Asked at a Pentagon briefing about progress on the ground, Army Lieutenant General James Terry said that the first U.S. air strikes had taken place only four months ago and counseled patience, estimating it would "at least take a minimum of three years." (Reuters)

3:05 P.M. Egypt sends 41 Islamists to prison for rioting

A criminal court in southern Egypt has convicted 41 Islamists on charges of rioting in August last year, and sentenced them to prison terms ranging from one to 15 years.

Prosecutors in the city of Assiut had argued that the defendants - all supporters of ousted Islamist President Mohammed Morsi - ordered or participated in riots there shortly after the security forces' deadly breakup of two Islamist sit-ins in Cairo on August 14, 2013.

The Assiut rioting included torching of churches and attacking government buildings.
The court on Thursday also acquitted 60 defendants in the case. The case is one of dozens in which members of Morsi's now-outlawed Muslim Brotherhood, an Islamist group, face charges from violence and membership in a terrorist group, to murder and conspiring with foreign powers. (AP)

2:45 P.M. Yemen's parliament approves new Cabinet

Yemen's parliament on Thursday approved a new government with a comfortable majority following months of violence and political wrangling.

The 301-seat chamber's vote came two days after loyalists of ousted president Ali Abdullah Saleh derailed a vote of confidence on the government during a raucous session.

The legislature did not release a tally, but more than 200 lawmakers were present and the vote, by show of hands, suggested a large majority approved the 36-member government led by Khaled Bahah.

Parliament's approval of the new government should help ease tensions, but it's unlikely to resolve the power struggle between President Abed Rabbo Mansour Hadi and Shiite rebels, known as Houthis, who seized control of the capital Sanaa in September and are allied with Saleh loyalists.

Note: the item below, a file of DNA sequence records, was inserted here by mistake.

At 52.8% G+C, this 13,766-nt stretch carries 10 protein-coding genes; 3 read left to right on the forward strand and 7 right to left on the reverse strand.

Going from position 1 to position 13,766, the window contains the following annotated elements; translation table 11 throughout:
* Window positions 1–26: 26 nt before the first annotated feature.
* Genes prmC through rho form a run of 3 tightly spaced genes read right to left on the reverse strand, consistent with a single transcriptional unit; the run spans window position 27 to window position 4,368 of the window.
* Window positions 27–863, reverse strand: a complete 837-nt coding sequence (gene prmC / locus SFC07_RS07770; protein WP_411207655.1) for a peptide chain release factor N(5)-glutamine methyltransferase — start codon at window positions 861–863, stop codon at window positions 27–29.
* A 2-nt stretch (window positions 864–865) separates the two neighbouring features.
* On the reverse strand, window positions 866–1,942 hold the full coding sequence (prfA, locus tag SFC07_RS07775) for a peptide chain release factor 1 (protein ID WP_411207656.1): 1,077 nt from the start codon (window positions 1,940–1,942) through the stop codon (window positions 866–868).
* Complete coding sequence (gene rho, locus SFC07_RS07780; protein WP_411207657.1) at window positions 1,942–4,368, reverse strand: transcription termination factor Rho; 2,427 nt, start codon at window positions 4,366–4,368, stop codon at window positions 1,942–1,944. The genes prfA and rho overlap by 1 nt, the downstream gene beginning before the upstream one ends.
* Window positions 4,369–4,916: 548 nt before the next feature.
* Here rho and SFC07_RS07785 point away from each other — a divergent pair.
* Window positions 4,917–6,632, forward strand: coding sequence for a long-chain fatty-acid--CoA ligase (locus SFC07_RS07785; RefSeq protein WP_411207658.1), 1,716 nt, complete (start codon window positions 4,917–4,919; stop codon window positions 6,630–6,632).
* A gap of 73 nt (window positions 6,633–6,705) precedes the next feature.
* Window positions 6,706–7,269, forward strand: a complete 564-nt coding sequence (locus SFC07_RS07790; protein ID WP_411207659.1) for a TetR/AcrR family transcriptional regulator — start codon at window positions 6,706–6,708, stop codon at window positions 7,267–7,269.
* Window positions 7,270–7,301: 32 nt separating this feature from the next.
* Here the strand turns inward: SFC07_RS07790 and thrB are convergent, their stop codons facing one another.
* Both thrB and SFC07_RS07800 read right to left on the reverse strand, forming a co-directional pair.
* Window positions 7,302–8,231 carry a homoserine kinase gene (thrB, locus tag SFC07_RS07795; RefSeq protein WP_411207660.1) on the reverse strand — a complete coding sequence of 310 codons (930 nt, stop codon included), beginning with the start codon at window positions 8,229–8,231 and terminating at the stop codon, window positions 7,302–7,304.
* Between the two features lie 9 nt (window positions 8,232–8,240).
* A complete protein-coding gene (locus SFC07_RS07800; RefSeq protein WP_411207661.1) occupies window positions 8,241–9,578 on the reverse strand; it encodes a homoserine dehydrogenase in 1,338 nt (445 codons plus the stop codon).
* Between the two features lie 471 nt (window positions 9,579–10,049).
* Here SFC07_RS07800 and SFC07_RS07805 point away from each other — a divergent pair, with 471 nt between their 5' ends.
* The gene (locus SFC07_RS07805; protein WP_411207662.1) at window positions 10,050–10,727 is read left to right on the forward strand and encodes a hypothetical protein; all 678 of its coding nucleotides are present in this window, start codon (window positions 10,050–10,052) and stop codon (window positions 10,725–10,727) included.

12:48 P.M. UN seeks $8.4 billion to help Syria refugees

The United Nations is seeking more than $8.4 billion for next year to help nearly 18 million people affected by the war in Syria.

The UN high commissioner for refugees, Antonio Guterres, said Thursday that people who have been displaced within Syria "have exhausted their savings and resources" while nearby countries faced with a refugee influx "are at breaking point."

Some $2.9 billion of next year's requested funding is aimed at addressing needs inside Syria, giving aid and shelter to 12.2 million people.

The UN wants $5.5 billion to help refugees outside Syria and bolster host countries. The aim is to help nearly 6 million people in total and it's working on projections that there will be up to 4.27 million refugees in countries neighboring Syria in a year's time.

12:20 P.M. Iran announces massive military drill near Strait of Hormuz

Iran's state TV says the military will hold a massive drill near the strategic Strait of Hormuz at the entrance to the Persian Gulf next week.

The report Thursday says the weeklong exercise will be carried out over 2.2 million square kilometers (0.85 million square miles) including the eastern part of the passage, through which one fifth of the world oil supply passes.

It says the drill will begin Dec. 25 and include Iranian navy, air force, ground units and the elite Revolutionary Guard, with the troops test-firing new weapons.

11:26 A.M. At least 1,000 feared dead in Islamic State-held village in Syria

At least 1,000 people are feared dead in a Syrian village controlled by Islamic State, a monitoring group said Thursday, a day after activists said bodies of 230 people believed to have been killed by the militant militia were found in the village.

"There are still 1,000 people missing from the Shoueitat tribe. We believe they were all executed by Islamic State fighters when they advanced into the village of al-Kashkiya last summer," Rami Abdel-Rahman, the head of the Syrian Observatory for Human Rights, told dpa.

Activists reported Wednesday that 230 bodies of Shoueitat tribe members were discovered in a mass grave by relatives after the Islamic State allowed them to return to the village in the oil-rich province of Deir al-Zour in eastern Syria.

If the latest numbers are confirmed, it would bring the number of the Shoueitat people believed to have been executed by the al-Qaeda splinter group since August to around 1,900.

The alleged executions were carried out by Islamic State to retaliate against the tribe's uprising against the jihadist group, according to the Observatory.

Islamic State has in recent weeks agreed to the Shoueitat members' return to their village after they pledged to comply with the radical group's rules - which include a ban on public gatherings and possession of weapons, activists said.

Islamic State controls large swathes of northern and eastern Syria, as well as territory in neighbouring Iraq. (DPA)